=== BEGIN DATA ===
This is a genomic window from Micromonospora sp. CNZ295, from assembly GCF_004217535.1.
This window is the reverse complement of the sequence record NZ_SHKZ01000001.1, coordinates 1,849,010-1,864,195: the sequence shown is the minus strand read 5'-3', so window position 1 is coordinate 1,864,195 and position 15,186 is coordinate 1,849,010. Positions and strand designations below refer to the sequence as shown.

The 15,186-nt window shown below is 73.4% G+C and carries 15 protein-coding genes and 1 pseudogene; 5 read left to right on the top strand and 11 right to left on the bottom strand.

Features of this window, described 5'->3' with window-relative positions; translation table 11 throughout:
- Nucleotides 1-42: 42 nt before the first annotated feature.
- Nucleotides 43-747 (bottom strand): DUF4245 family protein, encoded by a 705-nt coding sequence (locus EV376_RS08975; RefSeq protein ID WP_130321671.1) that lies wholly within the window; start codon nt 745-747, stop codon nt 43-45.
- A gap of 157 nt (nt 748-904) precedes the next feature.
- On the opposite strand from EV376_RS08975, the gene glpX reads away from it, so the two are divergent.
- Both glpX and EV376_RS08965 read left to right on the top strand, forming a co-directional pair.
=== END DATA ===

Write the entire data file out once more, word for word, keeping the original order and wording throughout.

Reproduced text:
This is a genomic window from Micromonospora sp. CNZ295, from assembly GCF_004217535.1.
This window is the reverse complement of the sequence record NZ_SHKZ01000001.1, coordinates 1,849,010-1,864,195: the sequence shown is the minus strand read 5'-3', so window position 1 is coordinate 1,864,195 and position 15,186 is coordinate 1,849,010. Positions and strand designations below refer to the sequence as shown.

The 15,186-nt window shown below is 73.4% G+C and carries 15 protein-coding genes and 1 pseudogene; 5 read left to right on the top strand and 11 right to left on the bottom strand.

Features of this window, described 5'->3' with window-relative positions; translation table 11 throughout:
- Nucleotides 1-42: 42 nt before the first annotated feature.
- Nucleotides 43-747 (bottom strand): DUF4245 family protein, encoded by a 705-nt coding sequence (locus EV376_RS08975; RefSeq protein ID WP_130321671.1) that lies wholly within the window; start codon nt 745-747, stop codon nt 43-45.
- A gap of 157 nt (nt 748-904) precedes the next feature.
- On the opposite strand from EV376_RS08975, the gene glpX reads away from it, so the two are divergent.
- Both glpX and EV376_RS08965 read left to right on the top strand, forming a co-directional pair.